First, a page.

Mycobacterium sherrisii sp. nov., a slow-growing non-chromogenic species

Jakko van Ingen, Enrico Tortoli, Rangaraj Selvarangan, Marie B. Coyle, John A. Crump, Anne B. Morrissey, P. N Richard Dekhuijzen, Martin J. Boeree, Dick van Soolingen

Research output: Contribution to journalArticlepeer-review


'Mycobacterium sherrisii' is an undescribed species that appears to be emerging, in particular, among HIV-positive patients originating from Africa. To describe 'M. sherrisii', to ensure that the species name is validly published and to define its phylogenetic position, we collected 11 of these strains reported in five previous studies, and subjected them to biochemical identification, cell-wall mycolic acid analysis and sequencing of multiple housekeeping genes. The bacteria formed smooth and generally non-chromogenic colonies after 2-3 weeks of subculture at 24-37 °C; photochromogenic and scotochromogenic pigmentation were exhibited by three and two strains, respectively. The strains were positive for the heat-stable catalase test, but negative in tests for hydrolysis of Tween 80, nitrate reduction, β-glucosidase and 3-day arylsulfatase. Mycolic acid patterns, obtained by HPLC, resembled a trimodal profile similar to those of type strains of Mycobacterium simiae, Mycobacterium lentiflavum, Mycobacterium triplex and Mycobacterium genavense. The 16S rRNA gene sequences of the 11 strains differed by 4 bp (99.7 % similarity) from that of the type strain of the closest related species, M. simiae ATCC 25275 T. Levels of internal transcribed spacer (ITS) and partial hsp65 and rpoB gene sequence similarity between the two taxa were 95.8 % (271/283 bp), 97.5 % (391/401 bp) and 95.2 % (700/735 bp), respectively. On the basis of these results, we propose the formal recognition of Mycobacterium sherrisii sp. nov. The type strain is 4773 T (= ATCC BAA-832 T = DSM 45441 T).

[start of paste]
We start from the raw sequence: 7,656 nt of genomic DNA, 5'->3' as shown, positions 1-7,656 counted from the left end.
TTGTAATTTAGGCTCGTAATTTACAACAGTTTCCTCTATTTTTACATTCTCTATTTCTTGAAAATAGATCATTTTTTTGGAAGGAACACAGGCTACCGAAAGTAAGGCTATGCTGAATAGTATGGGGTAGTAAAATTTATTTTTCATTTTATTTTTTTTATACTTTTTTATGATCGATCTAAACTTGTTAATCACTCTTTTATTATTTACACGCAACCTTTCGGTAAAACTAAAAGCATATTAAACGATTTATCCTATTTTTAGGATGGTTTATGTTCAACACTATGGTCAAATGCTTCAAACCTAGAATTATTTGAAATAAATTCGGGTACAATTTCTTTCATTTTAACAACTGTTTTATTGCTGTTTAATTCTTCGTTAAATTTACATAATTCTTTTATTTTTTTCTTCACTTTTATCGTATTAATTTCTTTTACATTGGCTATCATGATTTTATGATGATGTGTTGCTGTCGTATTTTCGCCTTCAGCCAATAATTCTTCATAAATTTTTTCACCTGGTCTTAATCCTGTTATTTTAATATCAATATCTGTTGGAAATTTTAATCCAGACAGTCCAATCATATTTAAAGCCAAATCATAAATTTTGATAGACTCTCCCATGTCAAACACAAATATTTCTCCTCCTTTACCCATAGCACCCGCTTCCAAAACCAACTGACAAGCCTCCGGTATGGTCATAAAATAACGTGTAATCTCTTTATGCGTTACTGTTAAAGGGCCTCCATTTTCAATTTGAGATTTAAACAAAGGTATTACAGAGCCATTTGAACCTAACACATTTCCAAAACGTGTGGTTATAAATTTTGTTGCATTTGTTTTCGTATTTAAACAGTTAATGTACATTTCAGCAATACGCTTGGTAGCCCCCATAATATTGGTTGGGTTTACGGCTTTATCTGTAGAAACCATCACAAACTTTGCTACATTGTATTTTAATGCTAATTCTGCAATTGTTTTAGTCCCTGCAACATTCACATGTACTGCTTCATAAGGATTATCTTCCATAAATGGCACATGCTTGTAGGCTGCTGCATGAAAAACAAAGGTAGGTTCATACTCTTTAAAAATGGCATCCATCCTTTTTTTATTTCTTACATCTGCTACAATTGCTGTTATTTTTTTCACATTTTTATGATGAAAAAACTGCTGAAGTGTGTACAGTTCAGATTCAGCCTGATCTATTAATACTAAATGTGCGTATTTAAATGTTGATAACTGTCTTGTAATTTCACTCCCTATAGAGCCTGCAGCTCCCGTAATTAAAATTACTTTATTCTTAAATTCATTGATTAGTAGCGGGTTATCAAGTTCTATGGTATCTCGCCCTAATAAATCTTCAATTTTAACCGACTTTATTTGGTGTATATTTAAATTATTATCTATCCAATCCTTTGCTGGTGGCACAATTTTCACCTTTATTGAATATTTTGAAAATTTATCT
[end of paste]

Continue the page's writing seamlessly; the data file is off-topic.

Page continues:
Original languageEnglish
Pages (from-to)1293-1298
Number of pages6
JournalInternational Journal of Systematic and Evolutionary Microbiology
Issue number6
Publication statusPublished - Jun 2011

ASJC Scopus subject areas

  • Microbiology
  • Ecology, Evolution, Behavior and Systematics


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